24 March 2012
Hamlet by the Creation Theatre Company
"Is the Creation Theatre’s Hamlet Really Mad or Only Pretending to Be?"
By: A review by Julia Gasper
Oscar Wilde once asked whether the critics of Hamlet were really mad or only pretending to be. The same might be
asked of this zany, wayward production of the Bard’s great tragedy. I have seen several other productions lately,
(including the outstanding one at Stratford with David Tennant and Patrick Stewart). Creation Theatre’s approach is
as far as possible from that. In the unconventional atmosphere of Blackwells’ bookshop, using actors from the
Factory company, they offered an anarchic, creative, unfinished, audience-participation Hamlet that resembled a
rehearsal and deliberately drew attention all the time to its own artificiality and make-believe. The idea of the
director Tim Carroll was to ask the audience to bring props each night, forcing the actors to improvise, and to
swop roles so that no two performances would be the same. At times the result was as farcical as the skits done by
the Reduced Shakespeare Company with their celebrated Complete Works of Shakespeare in One Evening show. Yet this
not a send-up; somehow despite all the oddities and deliberate irreverence we also came away feeling we had
glimpsed a genuine production of Hamlet.
Apart from anything else, this production finally gave me a chance to see how a woman can do in the role of Hamlet
himself. Many celebrated actresses including Sarah Siddons and Sarah Bernardt have taken the part, feeling that it
has a universal humanity that transcends gender, and last year it was taken by Mary Tuomanen in America. The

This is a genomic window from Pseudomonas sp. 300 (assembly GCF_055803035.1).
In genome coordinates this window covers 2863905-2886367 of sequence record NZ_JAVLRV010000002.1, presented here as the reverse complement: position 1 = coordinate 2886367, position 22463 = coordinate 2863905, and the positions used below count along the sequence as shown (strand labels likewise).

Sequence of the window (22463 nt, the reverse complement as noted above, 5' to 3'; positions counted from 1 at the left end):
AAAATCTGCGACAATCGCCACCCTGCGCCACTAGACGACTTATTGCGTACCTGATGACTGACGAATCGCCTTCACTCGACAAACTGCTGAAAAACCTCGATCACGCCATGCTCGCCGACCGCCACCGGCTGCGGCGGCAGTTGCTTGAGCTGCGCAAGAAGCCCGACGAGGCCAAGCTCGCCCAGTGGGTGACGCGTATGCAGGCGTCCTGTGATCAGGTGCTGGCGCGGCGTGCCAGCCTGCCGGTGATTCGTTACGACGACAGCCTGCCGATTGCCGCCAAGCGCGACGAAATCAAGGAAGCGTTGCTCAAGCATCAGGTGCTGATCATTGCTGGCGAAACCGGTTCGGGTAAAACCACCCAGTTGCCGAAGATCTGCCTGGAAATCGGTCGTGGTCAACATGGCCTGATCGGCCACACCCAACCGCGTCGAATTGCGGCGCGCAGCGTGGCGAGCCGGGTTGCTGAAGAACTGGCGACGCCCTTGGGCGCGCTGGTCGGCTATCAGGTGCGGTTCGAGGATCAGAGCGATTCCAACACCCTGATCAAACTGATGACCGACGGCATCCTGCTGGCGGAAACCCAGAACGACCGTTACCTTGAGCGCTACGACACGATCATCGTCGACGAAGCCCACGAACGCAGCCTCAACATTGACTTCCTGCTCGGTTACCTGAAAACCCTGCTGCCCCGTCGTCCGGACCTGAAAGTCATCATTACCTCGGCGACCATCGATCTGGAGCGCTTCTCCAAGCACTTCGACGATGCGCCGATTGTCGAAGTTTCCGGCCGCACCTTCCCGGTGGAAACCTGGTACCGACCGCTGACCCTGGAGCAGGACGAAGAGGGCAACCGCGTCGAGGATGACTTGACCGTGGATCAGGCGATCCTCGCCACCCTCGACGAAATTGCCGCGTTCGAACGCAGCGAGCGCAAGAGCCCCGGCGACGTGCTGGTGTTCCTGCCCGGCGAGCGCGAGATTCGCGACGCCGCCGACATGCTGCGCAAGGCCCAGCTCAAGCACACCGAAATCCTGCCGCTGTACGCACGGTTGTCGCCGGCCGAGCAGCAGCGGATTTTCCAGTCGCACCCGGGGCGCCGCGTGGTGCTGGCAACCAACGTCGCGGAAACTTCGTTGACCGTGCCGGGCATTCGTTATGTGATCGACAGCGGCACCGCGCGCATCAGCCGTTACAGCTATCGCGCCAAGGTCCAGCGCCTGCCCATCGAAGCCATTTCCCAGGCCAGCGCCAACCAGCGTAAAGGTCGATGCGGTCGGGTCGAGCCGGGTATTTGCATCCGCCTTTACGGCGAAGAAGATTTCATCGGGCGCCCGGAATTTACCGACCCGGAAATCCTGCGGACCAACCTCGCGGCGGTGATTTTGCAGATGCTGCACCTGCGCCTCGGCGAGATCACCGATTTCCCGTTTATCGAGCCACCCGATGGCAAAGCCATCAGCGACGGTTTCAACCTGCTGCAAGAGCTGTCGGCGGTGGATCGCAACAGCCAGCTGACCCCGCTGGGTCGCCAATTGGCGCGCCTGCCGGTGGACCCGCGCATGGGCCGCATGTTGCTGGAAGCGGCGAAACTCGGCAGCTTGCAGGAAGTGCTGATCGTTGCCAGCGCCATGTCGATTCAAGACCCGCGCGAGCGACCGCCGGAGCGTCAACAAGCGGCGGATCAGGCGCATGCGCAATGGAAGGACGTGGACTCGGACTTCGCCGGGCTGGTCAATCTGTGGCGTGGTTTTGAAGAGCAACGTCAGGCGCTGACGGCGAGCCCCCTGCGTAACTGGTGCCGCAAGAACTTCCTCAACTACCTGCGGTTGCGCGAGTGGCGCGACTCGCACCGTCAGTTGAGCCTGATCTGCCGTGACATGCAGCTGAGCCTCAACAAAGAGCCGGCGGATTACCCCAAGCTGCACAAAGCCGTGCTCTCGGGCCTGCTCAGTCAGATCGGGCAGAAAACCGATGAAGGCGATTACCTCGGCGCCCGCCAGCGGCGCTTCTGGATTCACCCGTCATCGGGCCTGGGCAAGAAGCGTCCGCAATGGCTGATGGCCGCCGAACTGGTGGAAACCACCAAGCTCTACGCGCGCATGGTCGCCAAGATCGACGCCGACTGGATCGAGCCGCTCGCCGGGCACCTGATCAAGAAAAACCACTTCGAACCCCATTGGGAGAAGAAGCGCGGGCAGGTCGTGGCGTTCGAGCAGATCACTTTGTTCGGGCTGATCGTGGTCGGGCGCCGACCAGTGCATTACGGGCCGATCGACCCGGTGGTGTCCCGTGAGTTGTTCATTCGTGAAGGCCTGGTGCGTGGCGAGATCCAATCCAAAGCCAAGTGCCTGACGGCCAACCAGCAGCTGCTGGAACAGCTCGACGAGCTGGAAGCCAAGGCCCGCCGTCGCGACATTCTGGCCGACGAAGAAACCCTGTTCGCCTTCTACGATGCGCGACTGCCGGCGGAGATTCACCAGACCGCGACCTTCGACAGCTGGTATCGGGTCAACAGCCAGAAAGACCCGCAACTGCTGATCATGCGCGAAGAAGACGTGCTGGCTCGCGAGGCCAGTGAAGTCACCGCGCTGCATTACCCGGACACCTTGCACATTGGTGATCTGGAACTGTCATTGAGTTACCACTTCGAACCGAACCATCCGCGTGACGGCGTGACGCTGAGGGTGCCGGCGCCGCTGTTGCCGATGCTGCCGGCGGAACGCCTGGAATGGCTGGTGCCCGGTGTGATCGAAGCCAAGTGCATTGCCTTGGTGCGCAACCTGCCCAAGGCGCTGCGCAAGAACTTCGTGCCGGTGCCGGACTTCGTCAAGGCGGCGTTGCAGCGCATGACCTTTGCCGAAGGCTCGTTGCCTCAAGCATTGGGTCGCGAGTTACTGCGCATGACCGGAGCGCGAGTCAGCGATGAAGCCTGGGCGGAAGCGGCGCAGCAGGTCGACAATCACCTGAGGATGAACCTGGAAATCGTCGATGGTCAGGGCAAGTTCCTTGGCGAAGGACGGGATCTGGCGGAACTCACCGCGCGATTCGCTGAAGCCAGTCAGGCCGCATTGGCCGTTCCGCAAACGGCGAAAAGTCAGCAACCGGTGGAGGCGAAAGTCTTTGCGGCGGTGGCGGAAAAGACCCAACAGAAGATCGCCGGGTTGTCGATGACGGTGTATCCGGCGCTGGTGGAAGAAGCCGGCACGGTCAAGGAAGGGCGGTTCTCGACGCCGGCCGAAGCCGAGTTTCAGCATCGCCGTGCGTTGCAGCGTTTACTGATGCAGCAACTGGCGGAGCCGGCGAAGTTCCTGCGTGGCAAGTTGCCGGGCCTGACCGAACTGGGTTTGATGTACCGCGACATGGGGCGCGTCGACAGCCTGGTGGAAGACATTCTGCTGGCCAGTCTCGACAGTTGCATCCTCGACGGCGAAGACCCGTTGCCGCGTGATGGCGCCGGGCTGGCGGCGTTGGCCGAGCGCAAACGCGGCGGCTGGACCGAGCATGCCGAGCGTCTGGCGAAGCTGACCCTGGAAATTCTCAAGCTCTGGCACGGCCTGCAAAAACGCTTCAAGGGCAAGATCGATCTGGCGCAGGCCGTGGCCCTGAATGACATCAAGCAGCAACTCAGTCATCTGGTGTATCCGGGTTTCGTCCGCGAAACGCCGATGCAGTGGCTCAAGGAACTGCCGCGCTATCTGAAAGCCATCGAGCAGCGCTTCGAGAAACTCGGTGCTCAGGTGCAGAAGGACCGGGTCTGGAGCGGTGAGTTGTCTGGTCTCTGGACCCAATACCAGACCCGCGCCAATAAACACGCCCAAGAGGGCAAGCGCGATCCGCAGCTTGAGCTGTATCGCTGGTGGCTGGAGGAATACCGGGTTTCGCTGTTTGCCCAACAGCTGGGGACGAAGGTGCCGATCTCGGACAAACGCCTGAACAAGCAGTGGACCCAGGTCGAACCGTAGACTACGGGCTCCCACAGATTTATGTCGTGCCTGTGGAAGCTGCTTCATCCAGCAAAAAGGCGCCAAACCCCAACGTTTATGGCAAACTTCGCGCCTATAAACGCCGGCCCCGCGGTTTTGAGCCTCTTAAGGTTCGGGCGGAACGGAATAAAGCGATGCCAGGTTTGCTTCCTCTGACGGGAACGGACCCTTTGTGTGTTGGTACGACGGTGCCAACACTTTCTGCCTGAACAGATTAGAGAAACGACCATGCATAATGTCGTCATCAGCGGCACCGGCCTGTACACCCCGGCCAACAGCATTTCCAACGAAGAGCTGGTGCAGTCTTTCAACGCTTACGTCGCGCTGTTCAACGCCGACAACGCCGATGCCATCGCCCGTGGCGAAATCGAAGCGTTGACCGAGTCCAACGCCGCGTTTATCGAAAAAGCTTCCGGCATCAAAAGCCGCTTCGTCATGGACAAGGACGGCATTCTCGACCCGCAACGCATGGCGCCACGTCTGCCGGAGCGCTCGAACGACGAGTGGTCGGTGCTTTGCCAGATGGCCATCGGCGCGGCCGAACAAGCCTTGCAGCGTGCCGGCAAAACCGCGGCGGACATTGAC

Factory’s Marianne Oldham has a slim, androgynous figure of a good height, and a contralto voice, and she did very
well in the role, bringing to it flashes of comic talent in between the melancholy soliloquys. Her flexibility of
movement convinced us she could match Laertes with a rapier or board a pirate ship with ease.
It was less convincing to have Marcellus played by a female actor in a skirt, holding a doll on a broomstick, and
the invitation to the audience to supply props that could be used in an improvised manner had some really hilarious
results. When Polonius told Ophelia to “read on this book” he handed her a fluffy toy goat, that made her look
liked a child as she waited for the approach of Hamlet. When the player king and queen entered, they wore bicycle
helmets for crowns and when Hamlet mused over Yorick’s skull in the graveyard, he held a large stapler in his hand.
The stapler did indeed have a kind of grotesque resemblance to a pair of jaws, and he clacked it suggestively. The
ghost, dressed in jeans and T-shirt, used a type of ear- trumpet to make a fearsome breathing sound which was
rather effective. Some of the gimmicks appeared meaningful e.g. the use of dangling puppets to substitute at times
for Rozencrantz and Guildenstern. Others were just annoying: a toy dog on wheels did not make a very convincing
letter from Hamlet for Horatio to read aloud. I contributed a branch of rosemary, which was ignored by Ophelia and
then worn by the Queen.
For those who might take a dim view of this anarchic approach, there was also plenty of good verse speaking by
decent actors like John Hopkins as Claudius and Scott Brooksbank as Polonius. Altogether, this is a production of
Hamlet I’m glad I didn’t miss, but it was not quite the definitive production to recommend to those who have never
seen the play before!
Hamlet by the Creation Theatre Company and The Factory ran at Blackwells from 5-24th March and is now over. Very
soon the company will be presenting The Odyssey: 29th March - 28th April. In May-June they will be offering an
exciting series of productions from overseas entitled “Shakespeare and the Islamic World.”